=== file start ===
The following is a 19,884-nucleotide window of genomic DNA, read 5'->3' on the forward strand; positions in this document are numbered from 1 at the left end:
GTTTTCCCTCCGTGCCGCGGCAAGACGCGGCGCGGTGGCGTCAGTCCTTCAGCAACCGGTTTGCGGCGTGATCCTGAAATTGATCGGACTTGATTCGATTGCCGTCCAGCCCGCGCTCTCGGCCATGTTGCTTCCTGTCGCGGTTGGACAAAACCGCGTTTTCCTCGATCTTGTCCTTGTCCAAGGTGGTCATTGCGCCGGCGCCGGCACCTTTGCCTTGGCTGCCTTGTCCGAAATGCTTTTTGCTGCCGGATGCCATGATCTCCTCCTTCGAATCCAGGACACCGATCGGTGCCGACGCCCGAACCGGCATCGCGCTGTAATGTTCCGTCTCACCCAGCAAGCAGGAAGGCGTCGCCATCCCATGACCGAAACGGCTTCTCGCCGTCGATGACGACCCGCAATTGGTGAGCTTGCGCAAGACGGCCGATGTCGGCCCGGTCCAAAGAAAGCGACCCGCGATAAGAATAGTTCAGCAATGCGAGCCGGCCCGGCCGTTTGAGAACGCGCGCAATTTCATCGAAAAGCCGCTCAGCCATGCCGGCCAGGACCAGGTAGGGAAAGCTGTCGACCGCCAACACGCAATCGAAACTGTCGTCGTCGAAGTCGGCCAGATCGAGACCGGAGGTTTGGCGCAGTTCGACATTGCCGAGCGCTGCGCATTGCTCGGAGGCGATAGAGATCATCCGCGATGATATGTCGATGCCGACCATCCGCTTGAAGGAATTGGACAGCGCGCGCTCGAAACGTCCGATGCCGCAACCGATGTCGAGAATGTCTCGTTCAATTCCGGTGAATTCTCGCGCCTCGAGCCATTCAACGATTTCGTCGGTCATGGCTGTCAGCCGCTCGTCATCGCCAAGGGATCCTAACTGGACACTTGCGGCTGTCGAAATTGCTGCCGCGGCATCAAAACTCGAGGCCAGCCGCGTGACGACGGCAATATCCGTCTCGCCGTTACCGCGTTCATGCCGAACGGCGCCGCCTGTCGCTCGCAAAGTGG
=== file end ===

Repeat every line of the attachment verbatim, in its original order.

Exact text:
The following is a 19,884-nucleotide window of genomic DNA, read 5'->3' on the forward strand; positions in this document are numbered from 1 at the left end:
GTTTTCCCTCCGTGCCGCGGCAAGACGCGGCGCGGTGGCGTCAGTCCTTCAGCAACCGGTTTGCGGCGTGATCCTGAAATTGATCGGACTTGATTCGATTGCCGTCCAGCCCGCGCTCTCGGCCATGTTGCTTCCTGTCGCGGTTGGACAAAACCGCGTTTTCCTCGATCTTGTCCTTGTCCAAGGTGGTCATTGCGCCGGCGCCGGCACCTTTGCCTTGGCTGCCTTGTCCGAAATGCTTTTTGCTGCCGGATGCCATGATCTCCTCCTTCGAATCCAGGACACCGATCGGTGCCGACGCCCGAACCGGCATCGCGCTGTAATGTTCCGTCTCACCCAGCAAGCAGGAAGGCGTCGCCATCCCATGACCGAAACGGCTTCTCGCCGTCGATGACGACCCGCAATTGGTGAGCTTGCGCAAGACGGCCGATGTCGGCCCGGTCCAAAGAAAGCGACCCGCGATAAGAATAGTTCAGCAATGCGAGCCGGCCCGGCCGTTTGAGAACGCGCGCAATTTCATCGAAAAGCCGCTCAGCCATGCCGGCCAGGACCAGGTAGGGAAAGCTGTCGACCGCCAACACGCAATCGAAACTGTCGTCGTCGAAGTCGGCCAGATCGAGACCGGAGGTTTGGCGCAGTTCGACATTGCCGAGCGCTGCGCATTGCTCGGAGGCGATAGAGATCATCCGCGATGATATGTCGATGCCGACCATCCGCTTGAAGGAATTGGACAGCGCGCGCTCGAAACGTCCGATGCCGCAACCGATGTCGAGAATGTCTCGTTCAATTCCGGTGAATTCTCGCGCCTCGAGCCATTCAACGATTTCGTCGGTCATGGCTGTCAGCCGCTCGTCATCGCCAAGGGATCCTAACTGGACACTTGCGGCTGTCGAAATTGCTGCCGCGGCATCAAAACTCGAGGCCAGCCGCGTGACGACGGCAATATCCGTCTCGCCGTTACCGCGTTCATGCCGAACGGCGCCGCCTGTCGCTCGCAAAGTGG